Unesco status – a curse or a blessing for Shiretoko?

I love visiting Unesco world heritage sites. There are many types now – cultural, geo parks, historic buildings even food and literature related. The natural world ones are in some of the most beautiful places on earth – the Galapagos, the Rockies in Canada or the Western fjiords of Norway. But today visiting Shiretoko National Park in Hokkaido in Japan during Golden Week, I had mixed feelings about exactly how beneficial they are.

I had been lured by wonderful photos of brown bears, Stellar’s sea eagles (only found in the Sea of Okhotsk), Blackiston’s Fish owls (only 140 birds survive in Hokkaido – half of them in Shiretoko) and deers and that is what I saw – more wonderful photos in the visitor centre. Oh, and a glimpse of two deer, but then they reckon there are 10,000 of them in the park. So perhaps we should all stay at home and leave these places to the naturalist who are working so hard to preserve them. The last thing they need is more humans crawling all over them. But then without Unesco status, they would not have that protection. A catch 22 situation.

We had hoped to take a boat trip to try to see whales, but when we arrived in Utoro early in the morning, it was cold and grey. Visibility was very poor. So after a look at the fishing boats and the dinosaur rock, we decided to head to the Five Lakes to avoid the traffic jam that builds up waiting for the Shiretoko Pass to open at ten o’clock. But we encountered another traffic jam on the way to there, so we turned round and thankfully the jam at the pass entrance had cleared and the weather cleared as we reached the top, giving us lovely views to the Russian islands.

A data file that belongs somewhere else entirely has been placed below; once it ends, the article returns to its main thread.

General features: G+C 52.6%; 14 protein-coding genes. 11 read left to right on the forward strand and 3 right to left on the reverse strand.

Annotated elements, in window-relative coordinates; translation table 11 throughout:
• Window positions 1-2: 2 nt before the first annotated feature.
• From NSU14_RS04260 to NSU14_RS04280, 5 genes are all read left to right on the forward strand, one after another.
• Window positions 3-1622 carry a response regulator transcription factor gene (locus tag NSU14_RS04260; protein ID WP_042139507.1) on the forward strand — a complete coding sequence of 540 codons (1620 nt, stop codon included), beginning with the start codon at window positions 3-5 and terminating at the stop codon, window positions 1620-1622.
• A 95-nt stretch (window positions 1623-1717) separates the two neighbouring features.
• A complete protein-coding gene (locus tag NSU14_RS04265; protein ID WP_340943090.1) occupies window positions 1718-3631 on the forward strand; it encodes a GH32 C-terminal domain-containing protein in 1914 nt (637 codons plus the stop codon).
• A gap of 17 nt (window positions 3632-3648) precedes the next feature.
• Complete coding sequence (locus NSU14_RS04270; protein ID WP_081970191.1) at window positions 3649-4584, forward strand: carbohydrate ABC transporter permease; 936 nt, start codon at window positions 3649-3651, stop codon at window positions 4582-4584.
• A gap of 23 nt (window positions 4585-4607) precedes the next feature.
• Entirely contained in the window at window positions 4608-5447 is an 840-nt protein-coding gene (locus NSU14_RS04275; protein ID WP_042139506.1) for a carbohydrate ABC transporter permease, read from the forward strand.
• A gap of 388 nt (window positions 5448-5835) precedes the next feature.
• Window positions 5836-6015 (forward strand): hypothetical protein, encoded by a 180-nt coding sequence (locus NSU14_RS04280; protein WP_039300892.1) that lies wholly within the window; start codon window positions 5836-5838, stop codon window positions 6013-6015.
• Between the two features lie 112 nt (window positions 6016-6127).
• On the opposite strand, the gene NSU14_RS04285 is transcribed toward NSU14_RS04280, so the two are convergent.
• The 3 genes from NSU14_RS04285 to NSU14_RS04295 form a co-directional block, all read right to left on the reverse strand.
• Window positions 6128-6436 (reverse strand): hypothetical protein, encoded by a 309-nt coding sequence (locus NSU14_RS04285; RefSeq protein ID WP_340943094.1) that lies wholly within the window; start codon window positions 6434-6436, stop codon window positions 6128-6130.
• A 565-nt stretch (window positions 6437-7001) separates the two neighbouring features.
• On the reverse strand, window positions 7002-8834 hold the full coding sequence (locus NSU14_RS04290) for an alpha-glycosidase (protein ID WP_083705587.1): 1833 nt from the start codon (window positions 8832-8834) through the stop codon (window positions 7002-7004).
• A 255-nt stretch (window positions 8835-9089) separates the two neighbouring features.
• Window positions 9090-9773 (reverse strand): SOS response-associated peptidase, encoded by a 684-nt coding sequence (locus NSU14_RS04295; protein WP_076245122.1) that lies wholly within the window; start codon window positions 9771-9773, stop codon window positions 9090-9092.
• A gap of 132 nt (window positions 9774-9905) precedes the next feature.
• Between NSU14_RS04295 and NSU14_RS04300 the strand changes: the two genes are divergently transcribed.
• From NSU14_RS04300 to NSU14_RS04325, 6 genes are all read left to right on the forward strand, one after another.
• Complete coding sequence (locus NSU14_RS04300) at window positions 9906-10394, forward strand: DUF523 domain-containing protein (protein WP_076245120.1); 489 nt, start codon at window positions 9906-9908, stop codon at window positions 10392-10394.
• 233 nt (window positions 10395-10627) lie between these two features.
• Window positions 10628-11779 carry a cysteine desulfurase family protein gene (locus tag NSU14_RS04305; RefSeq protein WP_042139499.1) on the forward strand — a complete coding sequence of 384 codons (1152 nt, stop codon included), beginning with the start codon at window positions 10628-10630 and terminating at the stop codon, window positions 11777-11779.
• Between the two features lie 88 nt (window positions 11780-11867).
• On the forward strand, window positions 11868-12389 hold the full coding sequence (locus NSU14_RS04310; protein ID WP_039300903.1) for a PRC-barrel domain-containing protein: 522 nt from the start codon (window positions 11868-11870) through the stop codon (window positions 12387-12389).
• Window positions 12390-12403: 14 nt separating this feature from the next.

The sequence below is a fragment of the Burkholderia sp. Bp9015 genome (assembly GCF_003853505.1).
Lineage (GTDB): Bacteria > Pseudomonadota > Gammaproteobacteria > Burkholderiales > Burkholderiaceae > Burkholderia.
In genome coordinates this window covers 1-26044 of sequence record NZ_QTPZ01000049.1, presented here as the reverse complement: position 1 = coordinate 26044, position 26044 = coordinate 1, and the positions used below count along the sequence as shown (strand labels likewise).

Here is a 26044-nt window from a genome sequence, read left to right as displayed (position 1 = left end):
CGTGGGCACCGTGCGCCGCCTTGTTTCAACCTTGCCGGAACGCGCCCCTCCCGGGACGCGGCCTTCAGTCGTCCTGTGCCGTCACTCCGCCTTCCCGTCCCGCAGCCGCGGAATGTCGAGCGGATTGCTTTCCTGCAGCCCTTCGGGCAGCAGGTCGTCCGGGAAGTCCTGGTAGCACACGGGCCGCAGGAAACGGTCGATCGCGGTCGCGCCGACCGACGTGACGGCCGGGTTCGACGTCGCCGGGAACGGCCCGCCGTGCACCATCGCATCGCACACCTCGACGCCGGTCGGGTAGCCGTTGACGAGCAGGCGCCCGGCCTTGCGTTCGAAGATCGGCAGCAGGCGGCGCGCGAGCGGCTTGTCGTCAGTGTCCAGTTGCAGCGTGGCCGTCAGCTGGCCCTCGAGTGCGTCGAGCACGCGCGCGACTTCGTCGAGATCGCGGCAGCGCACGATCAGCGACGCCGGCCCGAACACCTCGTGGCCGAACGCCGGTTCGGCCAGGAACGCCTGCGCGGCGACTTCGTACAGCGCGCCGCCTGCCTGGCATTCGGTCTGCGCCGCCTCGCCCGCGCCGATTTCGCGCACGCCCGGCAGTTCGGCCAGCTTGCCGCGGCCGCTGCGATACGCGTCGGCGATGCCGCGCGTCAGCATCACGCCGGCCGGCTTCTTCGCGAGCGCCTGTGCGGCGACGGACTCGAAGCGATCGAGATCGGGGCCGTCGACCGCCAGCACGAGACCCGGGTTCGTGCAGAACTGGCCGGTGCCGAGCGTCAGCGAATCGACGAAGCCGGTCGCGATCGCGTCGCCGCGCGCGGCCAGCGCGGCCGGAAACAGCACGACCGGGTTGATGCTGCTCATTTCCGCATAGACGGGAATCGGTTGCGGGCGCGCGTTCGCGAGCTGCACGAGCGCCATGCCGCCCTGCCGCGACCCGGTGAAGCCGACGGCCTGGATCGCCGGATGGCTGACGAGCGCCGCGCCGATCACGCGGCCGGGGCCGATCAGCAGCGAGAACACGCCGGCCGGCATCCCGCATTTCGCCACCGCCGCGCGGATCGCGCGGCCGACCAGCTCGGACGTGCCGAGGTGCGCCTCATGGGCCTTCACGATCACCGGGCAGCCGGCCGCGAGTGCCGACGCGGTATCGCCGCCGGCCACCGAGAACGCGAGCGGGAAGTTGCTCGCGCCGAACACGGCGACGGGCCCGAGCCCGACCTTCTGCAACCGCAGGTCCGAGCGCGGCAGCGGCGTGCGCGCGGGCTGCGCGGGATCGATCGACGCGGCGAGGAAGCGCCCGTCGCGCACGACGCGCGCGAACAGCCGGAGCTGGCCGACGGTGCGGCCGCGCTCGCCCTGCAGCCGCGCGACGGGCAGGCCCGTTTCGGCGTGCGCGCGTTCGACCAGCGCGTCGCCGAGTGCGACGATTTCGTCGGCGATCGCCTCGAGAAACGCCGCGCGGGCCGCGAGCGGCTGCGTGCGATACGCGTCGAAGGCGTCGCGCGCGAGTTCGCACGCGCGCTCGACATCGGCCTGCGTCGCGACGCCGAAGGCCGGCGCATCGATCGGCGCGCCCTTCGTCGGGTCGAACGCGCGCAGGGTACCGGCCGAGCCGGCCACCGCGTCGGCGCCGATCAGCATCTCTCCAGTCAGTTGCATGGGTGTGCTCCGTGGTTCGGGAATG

So we ended up at Rausu and drove to the end of the coast road, past a little beach hot spring and a great waterfall and went for a walk on the beach. It is a fishing community and they also harvest huge quantities of kelp and other seaweed which they dry. As it was early spring, none of the activity associated with the seaweed harvesting was happening, just lots of close drying sheds. The boats in the harbours too, were idle all gleaming from fresh paint, ready to take to sea. We watched some kayakers heading our into the mist where the warm air was meeting the cold air. Perhaps they would get to see wildlife? We saw man’s ability to mess up – vans left to rust and rot on the beach. Not what I had expected from a national park but I appreciate how hard life must be for the locals on an island that gets 6m of snow in winter and making a living from fishing or farming is difficult. Disposing of vehicles is not a top priority.

So will I continue to visit Unesco world heritage sites? Maybe but certainly not on bank holidays!

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